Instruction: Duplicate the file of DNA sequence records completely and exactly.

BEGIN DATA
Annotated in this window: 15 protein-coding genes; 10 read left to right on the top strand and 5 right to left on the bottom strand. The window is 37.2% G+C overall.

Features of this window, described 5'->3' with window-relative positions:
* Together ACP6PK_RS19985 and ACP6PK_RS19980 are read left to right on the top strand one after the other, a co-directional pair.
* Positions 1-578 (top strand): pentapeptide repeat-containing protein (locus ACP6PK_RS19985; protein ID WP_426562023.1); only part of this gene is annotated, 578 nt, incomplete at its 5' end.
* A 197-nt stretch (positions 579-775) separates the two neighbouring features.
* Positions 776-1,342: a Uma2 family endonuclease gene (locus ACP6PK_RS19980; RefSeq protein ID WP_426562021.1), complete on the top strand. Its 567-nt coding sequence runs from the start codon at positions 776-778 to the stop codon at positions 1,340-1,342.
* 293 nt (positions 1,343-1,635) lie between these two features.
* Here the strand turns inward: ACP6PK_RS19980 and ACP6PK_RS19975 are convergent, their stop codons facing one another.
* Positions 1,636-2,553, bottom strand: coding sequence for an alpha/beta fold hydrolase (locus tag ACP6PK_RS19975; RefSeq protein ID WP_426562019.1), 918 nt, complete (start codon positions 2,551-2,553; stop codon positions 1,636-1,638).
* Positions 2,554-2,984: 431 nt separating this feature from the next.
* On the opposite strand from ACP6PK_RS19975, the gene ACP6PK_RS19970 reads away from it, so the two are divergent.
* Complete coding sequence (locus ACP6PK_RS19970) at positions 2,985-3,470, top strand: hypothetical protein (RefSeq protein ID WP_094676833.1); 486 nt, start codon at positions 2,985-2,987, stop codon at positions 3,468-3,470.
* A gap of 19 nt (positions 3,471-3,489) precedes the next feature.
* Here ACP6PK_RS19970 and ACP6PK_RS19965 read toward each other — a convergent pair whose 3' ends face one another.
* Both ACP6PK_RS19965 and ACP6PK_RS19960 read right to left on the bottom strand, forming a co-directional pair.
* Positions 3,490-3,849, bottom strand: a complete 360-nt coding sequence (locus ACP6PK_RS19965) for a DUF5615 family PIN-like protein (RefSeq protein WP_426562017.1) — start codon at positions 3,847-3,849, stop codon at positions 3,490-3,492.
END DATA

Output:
Annotated in this window: 15 protein-coding genes; 10 read left to right on the top strand and 5 right to left on the bottom strand. The window is 37.2% G+C overall.

Features of this window, described 5'->3' with window-relative positions:
* Together ACP6PK_RS19985 and ACP6PK_RS19980 are read left to right on the top strand one after the other, a co-directional pair.
* Positions 1-578 (top strand): pentapeptide repeat-containing protein (locus ACP6PK_RS19985; protein ID WP_426562023.1); only part of this gene is annotated, 578 nt, incomplete at its 5' end.
* A 197-nt stretch (positions 579-775) separates the two neighbouring features.
* Positions 776-1,342: a Uma2 family endonuclease gene (locus ACP6PK_RS19980; RefSeq protein ID WP_426562021.1), complete on the top strand. Its 567-nt coding sequence runs from the start codon at positions 776-778 to the stop codon at positions 1,340-1,342.
* 293 nt (positions 1,343-1,635) lie between these two features.
* Here the strand turns inward: ACP6PK_RS19980 and ACP6PK_RS19975 are convergent, their stop codons facing one another.
* Positions 1,636-2,553, bottom strand: coding sequence for an alpha/beta fold hydrolase (locus tag ACP6PK_RS19975; RefSeq protein ID WP_426562019.1), 918 nt, complete (start codon positions 2,551-2,553; stop codon positions 1,636-1,638).
* Positions 2,554-2,984: 431 nt separating this feature from the next.
* On the opposite strand from ACP6PK_RS19975, the gene ACP6PK_RS19970 reads away from it, so the two are divergent.
* Complete coding sequence (locus ACP6PK_RS19970) at positions 2,985-3,470, top strand: hypothetical protein (RefSeq protein ID WP_094676833.1); 486 nt, start codon at positions 2,985-2,987, stop codon at positions 3,468-3,470.
* A gap of 19 nt (positions 3,471-3,489) precedes the next feature.
* Here ACP6PK_RS19970 and ACP6PK_RS19965 read toward each other — a convergent pair whose 3' ends face one another.
* Both ACP6PK_RS19965 and ACP6PK_RS19960 read right to left on the bottom strand, forming a co-directional pair.
* Positions 3,490-3,849, bottom strand: a complete 360-nt coding sequence (locus ACP6PK_RS19965) for a DUF5615 family PIN-like protein (RefSeq protein WP_426562017.1) — start codon at positions 3,847-3,849, stop codon at positions 3,490-3,492.